12 November 2008 |
So how’d I do? Eh, so-so.
— “Obama wins by a surprising eight points, 53-45, with a hair under two points for the Barr/Nader crowd.” Real numbers: 52.4 for Obama, 46.3 for McCain, 1.3 for everyone else. (Although there are still votes missing, and Nate Silver seems to think Obama’s lead will grow another few fractions of a point as the remaining votes are counted.)
— “Battlegrounds: Obama wins: Ohio, Pennsylvania, Florida, Michigan, New Hampshire, Iowa, Georgia, Virginia, North Carolina, Nevada, Colorado, New Mexico, North Dakota (!), Montana (!). McCain wins: Missouri, Indiana.” I was right on OH, PA, FL, MI, NH, IA, VA, NC, NV, CO, NM, and MO. Erroneously gave Obama GA, ND, and MT; erroneously gave McCain IN. Underestimated the value of Obama’s Chicago supporters doing GOTV across the border; overestimated the black vote in Georgia, the Ron Paul vote in Montana, and my own sense in North Dakota.
— “Total EVs: Obama 374, McCain 164.” Reality: 349-162 so far; assuming results stay the same in NC and MO (and Obama gets the 1 EV in Omaha), the final result will be 365-175.
— “Senate: Dems take Virginia, New Mexico, Colorado, Alaska, New Hampshire, Oregon, North Carolina, Minnesota. Georgia goes to a December runoff for the 60th seat.” I was right on VA, NM, CO, NH, OR, NC, and GA. The other two (AK, MN) are all technically still uncalled, but it’s looks like I’ll be wrong on AK, and who knows on MN. (I didn’t mention the other close Senate races I expected to remain status quo, MS, LA, and KY. I got those right.)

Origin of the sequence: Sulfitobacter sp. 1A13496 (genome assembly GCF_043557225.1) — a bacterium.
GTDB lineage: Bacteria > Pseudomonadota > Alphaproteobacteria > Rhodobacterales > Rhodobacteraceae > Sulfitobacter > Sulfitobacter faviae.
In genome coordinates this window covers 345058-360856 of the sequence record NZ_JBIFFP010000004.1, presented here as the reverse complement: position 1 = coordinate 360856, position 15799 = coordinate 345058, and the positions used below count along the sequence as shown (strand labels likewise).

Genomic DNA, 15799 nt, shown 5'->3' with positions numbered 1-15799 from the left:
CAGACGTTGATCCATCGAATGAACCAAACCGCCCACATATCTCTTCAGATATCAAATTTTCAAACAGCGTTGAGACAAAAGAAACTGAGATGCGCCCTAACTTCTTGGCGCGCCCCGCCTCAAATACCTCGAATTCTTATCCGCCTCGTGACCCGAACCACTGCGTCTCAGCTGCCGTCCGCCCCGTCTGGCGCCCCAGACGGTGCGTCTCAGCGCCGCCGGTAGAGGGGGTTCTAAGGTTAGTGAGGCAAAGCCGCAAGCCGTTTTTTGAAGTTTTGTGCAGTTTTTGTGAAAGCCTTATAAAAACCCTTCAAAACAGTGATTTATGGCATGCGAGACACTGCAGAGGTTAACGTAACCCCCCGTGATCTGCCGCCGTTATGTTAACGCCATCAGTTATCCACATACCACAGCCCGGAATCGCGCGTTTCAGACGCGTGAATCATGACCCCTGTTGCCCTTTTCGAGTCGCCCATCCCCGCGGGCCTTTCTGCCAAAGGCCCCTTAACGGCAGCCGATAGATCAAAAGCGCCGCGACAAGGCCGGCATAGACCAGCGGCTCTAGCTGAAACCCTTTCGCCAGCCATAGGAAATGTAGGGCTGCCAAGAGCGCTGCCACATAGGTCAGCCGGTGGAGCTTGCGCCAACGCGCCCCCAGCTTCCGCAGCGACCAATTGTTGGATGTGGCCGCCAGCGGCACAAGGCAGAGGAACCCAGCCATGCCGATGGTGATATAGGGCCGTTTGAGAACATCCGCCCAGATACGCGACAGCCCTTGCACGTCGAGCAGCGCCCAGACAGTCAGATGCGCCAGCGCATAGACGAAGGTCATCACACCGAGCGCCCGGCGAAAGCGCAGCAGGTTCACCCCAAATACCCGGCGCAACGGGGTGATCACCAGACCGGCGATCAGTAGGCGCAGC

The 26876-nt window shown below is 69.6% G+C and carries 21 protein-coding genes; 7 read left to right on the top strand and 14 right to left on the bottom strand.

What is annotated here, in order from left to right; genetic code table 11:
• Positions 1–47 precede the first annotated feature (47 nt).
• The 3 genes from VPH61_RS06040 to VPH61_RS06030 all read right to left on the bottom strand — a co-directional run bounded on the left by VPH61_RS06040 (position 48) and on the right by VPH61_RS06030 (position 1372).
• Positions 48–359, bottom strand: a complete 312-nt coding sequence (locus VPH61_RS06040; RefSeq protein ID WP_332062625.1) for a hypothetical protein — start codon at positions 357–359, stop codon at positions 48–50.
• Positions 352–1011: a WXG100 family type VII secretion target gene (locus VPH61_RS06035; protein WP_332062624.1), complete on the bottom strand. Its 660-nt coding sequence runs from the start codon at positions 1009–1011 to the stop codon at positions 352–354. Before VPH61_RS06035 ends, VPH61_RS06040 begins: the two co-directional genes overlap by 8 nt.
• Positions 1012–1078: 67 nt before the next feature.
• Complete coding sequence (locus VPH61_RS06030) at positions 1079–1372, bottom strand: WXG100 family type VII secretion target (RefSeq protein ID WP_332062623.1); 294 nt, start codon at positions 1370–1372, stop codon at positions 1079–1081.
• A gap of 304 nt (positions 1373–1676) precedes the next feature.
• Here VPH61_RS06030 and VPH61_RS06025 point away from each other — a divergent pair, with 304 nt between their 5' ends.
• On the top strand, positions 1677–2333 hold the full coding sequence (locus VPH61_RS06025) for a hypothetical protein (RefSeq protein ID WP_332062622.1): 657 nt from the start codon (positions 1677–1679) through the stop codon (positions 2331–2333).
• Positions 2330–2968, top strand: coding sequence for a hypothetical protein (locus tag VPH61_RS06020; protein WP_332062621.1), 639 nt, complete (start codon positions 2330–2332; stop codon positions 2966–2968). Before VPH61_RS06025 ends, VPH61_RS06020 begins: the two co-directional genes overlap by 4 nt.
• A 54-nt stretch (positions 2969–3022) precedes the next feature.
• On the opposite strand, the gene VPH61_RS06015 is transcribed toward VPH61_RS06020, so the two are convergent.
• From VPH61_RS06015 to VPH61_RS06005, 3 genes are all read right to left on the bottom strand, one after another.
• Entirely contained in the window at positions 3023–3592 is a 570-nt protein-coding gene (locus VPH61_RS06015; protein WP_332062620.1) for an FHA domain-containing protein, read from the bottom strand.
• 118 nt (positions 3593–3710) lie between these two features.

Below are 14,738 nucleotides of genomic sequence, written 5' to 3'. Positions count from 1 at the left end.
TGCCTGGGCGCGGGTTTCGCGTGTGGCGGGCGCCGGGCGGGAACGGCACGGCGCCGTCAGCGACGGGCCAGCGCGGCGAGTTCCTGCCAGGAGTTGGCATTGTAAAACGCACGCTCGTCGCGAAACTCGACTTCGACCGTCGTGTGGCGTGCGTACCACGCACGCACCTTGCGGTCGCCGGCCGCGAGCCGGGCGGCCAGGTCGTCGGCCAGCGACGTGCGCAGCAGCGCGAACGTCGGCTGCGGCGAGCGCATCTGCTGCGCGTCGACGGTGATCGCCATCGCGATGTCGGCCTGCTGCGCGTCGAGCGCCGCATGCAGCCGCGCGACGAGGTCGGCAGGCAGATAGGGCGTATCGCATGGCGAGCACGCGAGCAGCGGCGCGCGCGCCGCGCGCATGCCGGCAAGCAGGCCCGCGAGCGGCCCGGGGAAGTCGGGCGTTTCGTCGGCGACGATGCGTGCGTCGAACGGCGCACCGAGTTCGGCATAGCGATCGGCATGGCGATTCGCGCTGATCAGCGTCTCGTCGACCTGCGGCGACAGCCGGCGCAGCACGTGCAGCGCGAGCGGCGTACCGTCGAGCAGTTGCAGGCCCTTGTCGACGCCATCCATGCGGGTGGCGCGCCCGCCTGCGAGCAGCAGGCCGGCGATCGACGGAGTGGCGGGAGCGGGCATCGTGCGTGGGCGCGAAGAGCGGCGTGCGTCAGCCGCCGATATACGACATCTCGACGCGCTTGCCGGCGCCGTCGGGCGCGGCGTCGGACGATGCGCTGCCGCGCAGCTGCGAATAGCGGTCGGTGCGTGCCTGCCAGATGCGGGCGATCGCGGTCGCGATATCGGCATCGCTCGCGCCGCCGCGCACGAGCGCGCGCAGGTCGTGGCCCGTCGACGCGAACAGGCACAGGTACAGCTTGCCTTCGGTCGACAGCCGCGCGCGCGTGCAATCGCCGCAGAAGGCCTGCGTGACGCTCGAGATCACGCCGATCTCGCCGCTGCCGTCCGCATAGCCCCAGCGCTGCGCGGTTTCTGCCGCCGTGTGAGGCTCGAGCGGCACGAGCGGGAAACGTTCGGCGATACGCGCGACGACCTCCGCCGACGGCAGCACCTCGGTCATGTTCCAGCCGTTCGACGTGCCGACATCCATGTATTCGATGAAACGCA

— “House: Dems add 29 seats.” Reality: It’s currently +19, but there are eight races still undecided, so it’ll probably be something like 4-6 off.
So a decent showing, but I expected a bit better.
One last note. The second pane of this NYT graphic is one of the most shameful images I’ve seen in a long time. It’s a map of the counties where McCain in ‘08 outperformed Bush in ‘04. There aren’t many — after all, the entire country moved about around eight points in the Democrats’ direction, and it was remarkably consistent across states. (See graph #5.)
The counties that went toward McCain — despite the last four years — are overwhelmingly in the south. More particularly, they’re in the parts of the south with a history of white racism and not enough blacks to overcome their racism through vastly increased turnout. Lots of Arkansas, Tennessee, and — sadly — my home state of Louisiana. And don’t blame the shift all on Katrina — my home parish, Acadia Parish, went McCain 72-26 after going Bush 63-35 in ‘04 and 59-38 in ‘00, and Katrina and Rita didn’t do anything to us. I talked to enough friends back home and got enough forwarded nonsense anti-Obama emails to know how much of that vote was motivated by pure hatred of black people. I love my home state, but it’s a goddamn shame.
05 November 2008 |
Just to get on the record:
Obama wins by a surprising eight points, 53-45, with a hair under two points for the Barr/Nader crowd.
Battlegrounds: Obama wins: Ohio, Pennsylvania, Florida, Michigan, New Hampshire, Iowa, Georgia, Virginia, North Carolina, Nevada, Colorado, New Mexico, North Dakota (!), Montana (!). McCain wins: Missouri, Indiana.
Total EVs: Obama 374, McCain 164.
Senate: Dems take Virginia, New Mexico, Colorado, Alaska, New Hampshire, Oregon, North Carolina, Minnesota. Georgia goes to a December runoff for the 60th seat.
House: Dems add 29 seats.
03 November 2008 |